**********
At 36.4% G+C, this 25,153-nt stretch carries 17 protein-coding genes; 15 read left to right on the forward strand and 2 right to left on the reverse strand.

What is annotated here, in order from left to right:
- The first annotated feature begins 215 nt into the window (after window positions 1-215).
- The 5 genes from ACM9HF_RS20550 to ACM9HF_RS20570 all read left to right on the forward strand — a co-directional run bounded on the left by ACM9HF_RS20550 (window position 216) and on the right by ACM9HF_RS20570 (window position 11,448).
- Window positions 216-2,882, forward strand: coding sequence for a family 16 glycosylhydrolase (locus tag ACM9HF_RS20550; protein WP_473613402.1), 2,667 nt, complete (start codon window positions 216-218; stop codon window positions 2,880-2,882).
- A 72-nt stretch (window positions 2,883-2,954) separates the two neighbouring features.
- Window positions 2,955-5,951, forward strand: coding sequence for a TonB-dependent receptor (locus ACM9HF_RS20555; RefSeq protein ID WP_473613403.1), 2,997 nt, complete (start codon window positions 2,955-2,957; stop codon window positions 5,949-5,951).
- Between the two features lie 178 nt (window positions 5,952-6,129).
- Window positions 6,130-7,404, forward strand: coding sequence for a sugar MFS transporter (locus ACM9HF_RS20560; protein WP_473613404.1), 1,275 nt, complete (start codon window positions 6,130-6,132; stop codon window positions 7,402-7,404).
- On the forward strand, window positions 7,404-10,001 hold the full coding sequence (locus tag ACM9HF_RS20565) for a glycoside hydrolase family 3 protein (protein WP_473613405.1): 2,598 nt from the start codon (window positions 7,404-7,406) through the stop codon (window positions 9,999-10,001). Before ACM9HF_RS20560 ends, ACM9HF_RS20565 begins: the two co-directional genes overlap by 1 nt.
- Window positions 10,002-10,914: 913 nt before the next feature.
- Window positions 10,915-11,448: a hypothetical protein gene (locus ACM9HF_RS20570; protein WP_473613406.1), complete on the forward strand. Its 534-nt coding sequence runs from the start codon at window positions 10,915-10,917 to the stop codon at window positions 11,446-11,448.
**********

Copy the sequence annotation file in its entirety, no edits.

At 36.4% G+C, this 25,153-nt stretch carries 17 protein-coding genes; 15 read left to right on the forward strand and 2 right to left on the reverse strand.

What is annotated here, in order from left to right:
- The first annotated feature begins 215 nt into the window (after window positions 1-215).
- The 5 genes from ACM9HF_RS20550 to ACM9HF_RS20570 all read left to right on the forward strand — a co-directional run bounded on the left by ACM9HF_RS20550 (window position 216) and on the right by ACM9HF_RS20570 (window position 11,448).
- Window positions 216-2,882, forward strand: coding sequence for a family 16 glycosylhydrolase (locus tag ACM9HF_RS20550; protein WP_473613402.1), 2,667 nt, complete (start codon window positions 216-218; stop codon window positions 2,880-2,882).
- A 72-nt stretch (window positions 2,883-2,954) separates the two neighbouring features.
- Window positions 2,955-5,951, forward strand: coding sequence for a TonB-dependent receptor (locus ACM9HF_RS20555; RefSeq protein ID WP_473613403.1), 2,997 nt, complete (start codon window positions 2,955-2,957; stop codon window positions 5,949-5,951).
- Between the two features lie 178 nt (window positions 5,952-6,129).
- Window positions 6,130-7,404, forward strand: coding sequence for a sugar MFS transporter (locus ACM9HF_RS20560; protein WP_473613404.1), 1,275 nt, complete (start codon window positions 6,130-6,132; stop codon window positions 7,402-7,404).
- On the forward strand, window positions 7,404-10,001 hold the full coding sequence (locus tag ACM9HF_RS20565) for a glycoside hydrolase family 3 protein (protein WP_473613405.1): 2,598 nt from the start codon (window positions 7,404-7,406) through the stop codon (window positions 9,999-10,001). Before ACM9HF_RS20560 ends, ACM9HF_RS20565 begins: the two co-directional genes overlap by 1 nt.
- Window positions 10,002-10,914: 913 nt before the next feature.
- Window positions 10,915-11,448: a hypothetical protein gene (locus ACM9HF_RS20570; protein WP_473613406.1), complete on the forward strand. Its 534-nt coding sequence runs from the start codon at window positions 10,915-10,917 to the stop codon at window positions 11,446-11,448.